CALGARY — Canada's national energy regulator says it will for the first time consider the impact of upstream and downstream emissions from potential increased consumption of oil at hearings into the Energy East Pipeline.
The National Energy Board said Wednesday its decision is based in part on 820 submissions it received since requesting public input in May.
It said it will also for the first time consider the effect of meeting government greenhouse gas emission targets on the financial viability and need for the 4,500-kilometre pipeline.
Previously, the NEB only considered GHG emissions directly associated with construction and operation of the pipeline.
A spokesman for proponent TransCanada (TSX:TRP) said the company will review the issues list in the NEB announcement before commenting on its potential impact on the $15.7-billion project.
Energy East is designed to carry 1.1 million barrels of crude per day from Alberta and Saskatchewan to refineries in Eastern Canada and an export marine terminal in New Brunswick.
Ecojustice lawyer Charles Hatt said in a statement the NEB's decision is "both lawful and sensible."
"Surely it is now self-evident that a pipeline review must consider all potential greenhouse gas emissions and the risk that the pipeline will become a stranded asset in tomorrow's economy," he said.
But Dirk Lever, an oil and gas infrastructure analyst for Calgary-based AltaCorp Capital, said Wednesday widening the scope puts an unfair burden on Canadian projects.
"It is not like any pipeline company can control the emissions on either side of their pipe, all they can do is operate safely and efficiently," he said.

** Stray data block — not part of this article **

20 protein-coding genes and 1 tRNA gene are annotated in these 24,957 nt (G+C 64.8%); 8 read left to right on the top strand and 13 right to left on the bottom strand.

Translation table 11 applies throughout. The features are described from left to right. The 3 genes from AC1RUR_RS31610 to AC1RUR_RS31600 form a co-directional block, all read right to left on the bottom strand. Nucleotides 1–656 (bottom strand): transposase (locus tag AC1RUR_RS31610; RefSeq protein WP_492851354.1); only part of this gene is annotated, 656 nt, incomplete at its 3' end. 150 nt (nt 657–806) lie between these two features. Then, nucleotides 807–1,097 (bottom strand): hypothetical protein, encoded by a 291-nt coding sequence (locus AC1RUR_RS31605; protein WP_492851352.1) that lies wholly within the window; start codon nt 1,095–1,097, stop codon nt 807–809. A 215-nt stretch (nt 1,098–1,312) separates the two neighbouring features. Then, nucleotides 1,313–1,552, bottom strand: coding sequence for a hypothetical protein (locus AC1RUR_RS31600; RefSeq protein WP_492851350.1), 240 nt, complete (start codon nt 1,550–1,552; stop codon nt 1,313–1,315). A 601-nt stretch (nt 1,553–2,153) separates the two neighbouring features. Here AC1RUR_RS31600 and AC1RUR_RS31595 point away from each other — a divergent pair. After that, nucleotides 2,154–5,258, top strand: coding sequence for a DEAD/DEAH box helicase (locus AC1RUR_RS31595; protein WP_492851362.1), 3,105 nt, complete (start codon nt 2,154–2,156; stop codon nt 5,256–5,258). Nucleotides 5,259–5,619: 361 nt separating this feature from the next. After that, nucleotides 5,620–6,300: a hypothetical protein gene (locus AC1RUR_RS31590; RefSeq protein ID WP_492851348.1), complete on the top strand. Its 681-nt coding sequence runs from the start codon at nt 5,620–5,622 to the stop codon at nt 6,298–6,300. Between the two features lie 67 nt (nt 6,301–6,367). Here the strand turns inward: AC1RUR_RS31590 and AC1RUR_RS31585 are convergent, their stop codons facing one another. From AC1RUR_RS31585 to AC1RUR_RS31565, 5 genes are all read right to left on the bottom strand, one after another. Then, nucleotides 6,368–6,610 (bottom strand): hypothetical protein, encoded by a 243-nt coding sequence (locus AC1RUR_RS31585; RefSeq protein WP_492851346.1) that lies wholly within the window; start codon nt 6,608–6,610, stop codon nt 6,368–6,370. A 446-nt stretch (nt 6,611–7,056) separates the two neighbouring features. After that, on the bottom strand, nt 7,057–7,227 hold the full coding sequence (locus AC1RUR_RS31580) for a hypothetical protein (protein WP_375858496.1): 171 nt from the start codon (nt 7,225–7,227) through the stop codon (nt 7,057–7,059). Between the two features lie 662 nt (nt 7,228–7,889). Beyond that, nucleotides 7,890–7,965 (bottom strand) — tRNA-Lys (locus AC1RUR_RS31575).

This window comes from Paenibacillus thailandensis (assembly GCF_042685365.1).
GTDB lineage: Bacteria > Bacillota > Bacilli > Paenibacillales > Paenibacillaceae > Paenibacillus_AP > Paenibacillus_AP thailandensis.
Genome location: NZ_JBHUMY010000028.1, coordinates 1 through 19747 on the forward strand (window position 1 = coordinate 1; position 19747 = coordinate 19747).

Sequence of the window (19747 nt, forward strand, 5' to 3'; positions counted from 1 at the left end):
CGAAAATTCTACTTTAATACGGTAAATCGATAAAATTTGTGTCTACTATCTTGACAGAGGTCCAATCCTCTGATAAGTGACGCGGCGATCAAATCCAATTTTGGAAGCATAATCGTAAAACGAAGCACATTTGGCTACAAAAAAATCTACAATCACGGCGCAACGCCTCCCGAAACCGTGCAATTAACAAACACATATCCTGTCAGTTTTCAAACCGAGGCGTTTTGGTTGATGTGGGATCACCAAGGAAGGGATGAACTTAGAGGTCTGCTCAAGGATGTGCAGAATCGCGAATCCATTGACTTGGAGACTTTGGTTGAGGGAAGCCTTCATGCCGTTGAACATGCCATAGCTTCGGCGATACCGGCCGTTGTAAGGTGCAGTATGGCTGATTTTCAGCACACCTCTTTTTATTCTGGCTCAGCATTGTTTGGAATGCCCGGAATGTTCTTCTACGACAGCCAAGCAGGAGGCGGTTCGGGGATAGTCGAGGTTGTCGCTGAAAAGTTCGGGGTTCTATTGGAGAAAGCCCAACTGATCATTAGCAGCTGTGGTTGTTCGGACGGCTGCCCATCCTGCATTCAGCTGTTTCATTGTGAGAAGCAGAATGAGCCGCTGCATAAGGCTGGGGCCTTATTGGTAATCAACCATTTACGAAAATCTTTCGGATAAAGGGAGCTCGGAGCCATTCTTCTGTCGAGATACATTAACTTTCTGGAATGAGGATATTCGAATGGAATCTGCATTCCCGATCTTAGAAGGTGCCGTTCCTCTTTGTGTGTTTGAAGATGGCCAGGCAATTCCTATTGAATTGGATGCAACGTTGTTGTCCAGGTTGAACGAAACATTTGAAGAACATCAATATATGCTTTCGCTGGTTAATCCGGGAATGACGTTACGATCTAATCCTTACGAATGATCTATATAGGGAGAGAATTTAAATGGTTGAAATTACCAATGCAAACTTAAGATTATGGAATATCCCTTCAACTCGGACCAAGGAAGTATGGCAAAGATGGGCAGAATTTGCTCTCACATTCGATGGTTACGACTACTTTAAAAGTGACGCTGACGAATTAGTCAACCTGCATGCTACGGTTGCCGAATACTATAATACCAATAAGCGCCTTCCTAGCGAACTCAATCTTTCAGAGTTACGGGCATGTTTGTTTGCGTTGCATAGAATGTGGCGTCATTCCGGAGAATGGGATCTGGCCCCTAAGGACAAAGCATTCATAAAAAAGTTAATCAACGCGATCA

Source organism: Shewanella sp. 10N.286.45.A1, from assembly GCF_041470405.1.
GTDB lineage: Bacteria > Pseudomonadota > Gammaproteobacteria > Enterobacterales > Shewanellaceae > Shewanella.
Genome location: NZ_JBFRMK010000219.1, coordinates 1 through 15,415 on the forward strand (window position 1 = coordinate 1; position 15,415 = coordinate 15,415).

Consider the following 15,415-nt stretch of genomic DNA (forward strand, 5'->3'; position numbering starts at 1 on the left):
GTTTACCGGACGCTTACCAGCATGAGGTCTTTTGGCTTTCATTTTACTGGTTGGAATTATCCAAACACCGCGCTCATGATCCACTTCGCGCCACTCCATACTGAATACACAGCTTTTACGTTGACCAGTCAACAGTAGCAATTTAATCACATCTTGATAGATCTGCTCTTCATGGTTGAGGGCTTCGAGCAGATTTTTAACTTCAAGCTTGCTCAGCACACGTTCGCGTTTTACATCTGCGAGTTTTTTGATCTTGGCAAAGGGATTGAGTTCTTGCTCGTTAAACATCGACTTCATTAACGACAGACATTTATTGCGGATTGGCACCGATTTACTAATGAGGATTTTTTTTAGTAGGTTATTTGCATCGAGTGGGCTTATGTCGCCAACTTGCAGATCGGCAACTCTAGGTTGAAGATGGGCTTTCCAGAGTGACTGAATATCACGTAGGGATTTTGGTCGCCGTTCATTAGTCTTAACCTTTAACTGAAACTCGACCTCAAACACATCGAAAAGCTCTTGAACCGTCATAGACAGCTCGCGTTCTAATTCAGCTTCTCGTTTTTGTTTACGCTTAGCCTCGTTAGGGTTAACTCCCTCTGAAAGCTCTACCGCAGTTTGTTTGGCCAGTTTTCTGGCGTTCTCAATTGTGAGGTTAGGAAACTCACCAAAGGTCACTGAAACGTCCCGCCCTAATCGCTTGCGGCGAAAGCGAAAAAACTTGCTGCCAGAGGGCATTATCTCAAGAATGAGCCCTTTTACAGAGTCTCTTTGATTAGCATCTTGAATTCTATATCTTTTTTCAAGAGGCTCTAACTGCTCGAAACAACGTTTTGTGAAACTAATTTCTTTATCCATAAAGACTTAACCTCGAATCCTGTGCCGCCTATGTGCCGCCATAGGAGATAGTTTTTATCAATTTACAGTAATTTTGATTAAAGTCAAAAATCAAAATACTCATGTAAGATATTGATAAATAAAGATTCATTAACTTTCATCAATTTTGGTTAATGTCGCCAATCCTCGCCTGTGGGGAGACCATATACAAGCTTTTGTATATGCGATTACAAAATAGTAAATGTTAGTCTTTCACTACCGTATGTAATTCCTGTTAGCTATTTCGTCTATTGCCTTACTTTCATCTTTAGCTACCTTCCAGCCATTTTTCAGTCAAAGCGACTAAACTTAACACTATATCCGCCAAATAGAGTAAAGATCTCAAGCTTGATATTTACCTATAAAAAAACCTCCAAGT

"It should never be the pipeline's responsibility to monitor the emissions of the crude going in or ... how that crude is used going out."
Greenpeace Canada energy strategist Keith Stewart cautioned that details on how the ruling will affect the pipeline's approval or denial are still to be determined.
The wider GHG review was opposed by the Alberta government but supported by Ontario in submissions to the NEB.
The NEB list of topics is used during hearings to restrict submissions to those considered to be within the board's mandate.
The regulator said it will now invite public comment on the completeness of TransCanada's applications before issuing a hearing schedule.
The original Energy East review was derailed in September 2016 after members of the regulatory panel overseeing the hearings resigned amid questions about a potential conflict of interest.
In January, the NEB invalidated nearly two years of decisions made by the previous panel and a new panel was appointed.
The Energy East review is taking place at the same time that the government considers a sweeping overhaul of the NEB following a report in May that said the system is broken and the NEB should be split into two agencies.
In granting approval to Kinder Morgan's Trans Mountain pipeline expansion in May 2016, the NEB ordered an unprecedented requirement to account for and offset greenhouse gas emissions related to pipeline construction.
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